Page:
It's just like the first day of class and motor learning. They hand you a paper and it's about an external cuing. Which is, you know, teaching someone task focused or like push the bar away instead of engage your hamstrings to extend at your hip or something, something ridiculous. And it really conflicted. So that's just an example of like my Pilates education said this, because engage in the transverse abdominis is super important prior to movement and then research that's presented and exercise science actually conflicts with that.
So for me, I really, really, really grew as a teacher. And it wasn't easy because you have this habit and this dedication to people that you respect, you know, and you don't want to like to disserve them, but then like the proof's in the pudding. When you read something and it's like, Oh, it's actually like, not, it's not helpful.
So that's where I really learned to value evidence-based, where I really learned to value human movement. And that has carried over [00:20:00] into my physical therapy program. Getting that kind of an education is less about facts and figures because those facts and figures change over time. Like we learn more, we get better. When you know better, do better.
But what it teaches you to do is it teaches you how to think. It teaches you how to critically think. Even if you choose to read research sometimes like what's in the discussion, which is like the summary of the author telling you what they found, is not what the results say. So it'd be know how to read the results. You can be like, Whoa, that's true, but misleading, just for example.
So what I would say, sorry, I went a little bit of a tangent, but the education, the undergraduate in exercise science, the current education and physical therapy, it stretches you. It really teaches you how to think critically, which is why I ended up on. Instagram or just in conversations and do myth-busting. I [00:21:00] absolutely am about pushing boundaries, challenging thoughts, and staying open and informed in the process. And I'll continue to do so and get more informed over time.
Olivia: [00:21:16] Hi there. I hope you're enjoying today's chapter so far. There's great stuff coming up after the break, too. Be sure to subscribe wherever you're listening and visit buymeacoffee.com/OliviaPodcasts to support the show. There you can make a one-time donation or become a member for as little as $5 a month.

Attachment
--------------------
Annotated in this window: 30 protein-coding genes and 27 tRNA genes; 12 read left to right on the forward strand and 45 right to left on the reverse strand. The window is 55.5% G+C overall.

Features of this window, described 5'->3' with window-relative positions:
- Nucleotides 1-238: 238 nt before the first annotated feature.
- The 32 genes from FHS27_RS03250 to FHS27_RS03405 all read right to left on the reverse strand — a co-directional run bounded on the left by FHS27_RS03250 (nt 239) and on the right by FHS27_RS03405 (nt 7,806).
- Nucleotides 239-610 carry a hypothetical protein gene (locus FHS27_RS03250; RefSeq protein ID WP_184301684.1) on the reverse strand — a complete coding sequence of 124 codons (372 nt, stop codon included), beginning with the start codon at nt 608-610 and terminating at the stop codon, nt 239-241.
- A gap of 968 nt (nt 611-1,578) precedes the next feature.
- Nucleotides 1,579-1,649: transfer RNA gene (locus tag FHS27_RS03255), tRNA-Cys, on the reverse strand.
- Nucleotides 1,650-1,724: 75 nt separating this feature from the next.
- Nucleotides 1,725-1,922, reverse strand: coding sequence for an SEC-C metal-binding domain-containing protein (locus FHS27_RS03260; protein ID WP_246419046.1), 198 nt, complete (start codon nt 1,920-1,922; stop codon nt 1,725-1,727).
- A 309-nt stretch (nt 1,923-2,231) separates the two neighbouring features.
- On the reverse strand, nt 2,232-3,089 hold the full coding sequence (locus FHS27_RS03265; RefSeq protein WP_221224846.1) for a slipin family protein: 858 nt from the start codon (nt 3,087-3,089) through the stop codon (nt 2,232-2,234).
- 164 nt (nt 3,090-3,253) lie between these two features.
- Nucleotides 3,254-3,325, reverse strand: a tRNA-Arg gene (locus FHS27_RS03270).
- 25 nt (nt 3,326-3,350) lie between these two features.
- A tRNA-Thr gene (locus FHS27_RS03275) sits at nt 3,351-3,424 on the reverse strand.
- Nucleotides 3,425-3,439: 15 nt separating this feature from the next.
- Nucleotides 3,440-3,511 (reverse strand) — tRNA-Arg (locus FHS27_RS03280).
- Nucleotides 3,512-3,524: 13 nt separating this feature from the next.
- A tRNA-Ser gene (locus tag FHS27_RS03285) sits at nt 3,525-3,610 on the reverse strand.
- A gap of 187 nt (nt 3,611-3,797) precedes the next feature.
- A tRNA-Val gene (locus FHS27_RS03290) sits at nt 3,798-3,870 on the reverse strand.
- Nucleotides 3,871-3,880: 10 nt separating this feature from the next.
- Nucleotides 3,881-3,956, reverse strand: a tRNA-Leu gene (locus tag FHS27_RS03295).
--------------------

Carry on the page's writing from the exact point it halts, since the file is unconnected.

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[00:22:00] I know from when I did Chelsea Corley's course on motor learning theory and we'd looked at that research that said, you know, saying the name of the muscle doesn't help people execute the exercise. And at best it's like a neat thing that you can share, but it's not going to help them do the thing that you want them to do. I joke and say, like, knowing the name of the muscle, isn't going to help it work for you. It's been working for you your entire life, whether or not you know, it's there.
Adam: [00:22:42] Absolutely. And what sometimes gets misinterpreted is that like a, having an evidence-based QA in which is essentially externally focused cuing does not mean you cannot refer to the body. So internal cuing has a time and a place to generate context in an exercise.
[00:23:00] So like, for example, like with the sidebar, like you have to tell someone to grab the bar, you know, you can give them contacts like your, your arm's going to be straight, but then once you provide that context, you gotta move away from it. So then when you say a straighten the arm, you can be like push the bar to the floor, get it closer to the floor, bring the bar to your waistband. You know, things of that nature.
Or that's like where touch can be handy. You can be, you can put like your hand on someone's back. Cause like, yes, the serratus can help, you know, protract the scapula or also keep the scapula close to the trunk. That's the serratus anterior's job. Oh, you also have a whole like scapular humeral rhythm that's happening. Your latissimus dorsi is working, your triceps and there's- a hand is complicated. Like, do we want to go down that route? That's another podcast on just pulling a bar to your hip.
So you can have your hand on someone's, you know, let's say like the back of the shoulder, like where the [00:24:00] rotator cuff is, and you're trying to generate dynamic stability, but you can just say be strong right here. That's just an example. I meant that's where everyone gets to be their own artists in teaching. You can come from this informed place. Then you have these like tools in your tool box that are known to be more correct, or are really known to be less wrong than other tools. And a lot of times they're going to be right, but it's not a guarantee.